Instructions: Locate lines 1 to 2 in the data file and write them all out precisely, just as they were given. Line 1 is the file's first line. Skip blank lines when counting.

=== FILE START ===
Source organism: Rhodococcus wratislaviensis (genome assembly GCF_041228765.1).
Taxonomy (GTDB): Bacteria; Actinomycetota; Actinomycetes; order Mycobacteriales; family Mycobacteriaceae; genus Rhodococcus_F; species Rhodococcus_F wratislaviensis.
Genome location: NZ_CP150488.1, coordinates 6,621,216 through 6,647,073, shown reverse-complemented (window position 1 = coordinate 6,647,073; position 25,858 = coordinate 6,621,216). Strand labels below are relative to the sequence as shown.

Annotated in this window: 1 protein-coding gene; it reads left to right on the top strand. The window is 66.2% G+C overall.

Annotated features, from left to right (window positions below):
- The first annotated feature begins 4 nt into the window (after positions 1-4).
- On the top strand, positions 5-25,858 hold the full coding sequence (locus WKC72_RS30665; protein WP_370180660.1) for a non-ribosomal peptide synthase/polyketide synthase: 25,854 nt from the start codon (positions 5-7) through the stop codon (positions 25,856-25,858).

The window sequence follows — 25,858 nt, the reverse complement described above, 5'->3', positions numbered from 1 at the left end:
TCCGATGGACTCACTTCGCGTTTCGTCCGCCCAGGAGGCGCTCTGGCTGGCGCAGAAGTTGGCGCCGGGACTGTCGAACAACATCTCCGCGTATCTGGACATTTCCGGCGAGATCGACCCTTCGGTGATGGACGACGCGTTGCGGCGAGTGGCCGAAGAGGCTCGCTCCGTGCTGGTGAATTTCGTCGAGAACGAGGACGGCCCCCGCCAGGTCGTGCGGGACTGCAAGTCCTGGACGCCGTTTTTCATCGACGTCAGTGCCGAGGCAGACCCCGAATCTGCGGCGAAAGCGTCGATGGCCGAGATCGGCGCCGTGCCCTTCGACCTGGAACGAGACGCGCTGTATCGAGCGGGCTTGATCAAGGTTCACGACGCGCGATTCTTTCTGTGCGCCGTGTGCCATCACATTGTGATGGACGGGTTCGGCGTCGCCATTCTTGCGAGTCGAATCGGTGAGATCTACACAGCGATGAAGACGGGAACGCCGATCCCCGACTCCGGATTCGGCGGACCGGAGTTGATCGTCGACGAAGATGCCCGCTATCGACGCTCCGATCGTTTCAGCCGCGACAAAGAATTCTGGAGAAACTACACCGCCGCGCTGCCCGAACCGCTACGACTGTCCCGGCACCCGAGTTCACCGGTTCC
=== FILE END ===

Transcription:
Source organism: Rhodococcus wratislaviensis (genome assembly GCF_041228765.1).
Taxonomy (GTDB): Bacteria; Actinomycetota; Actinomycetes; order Mycobacteriales; family Mycobacteriaceae; genus Rhodococcus_F; species Rhodococcus_F wratislaviensis.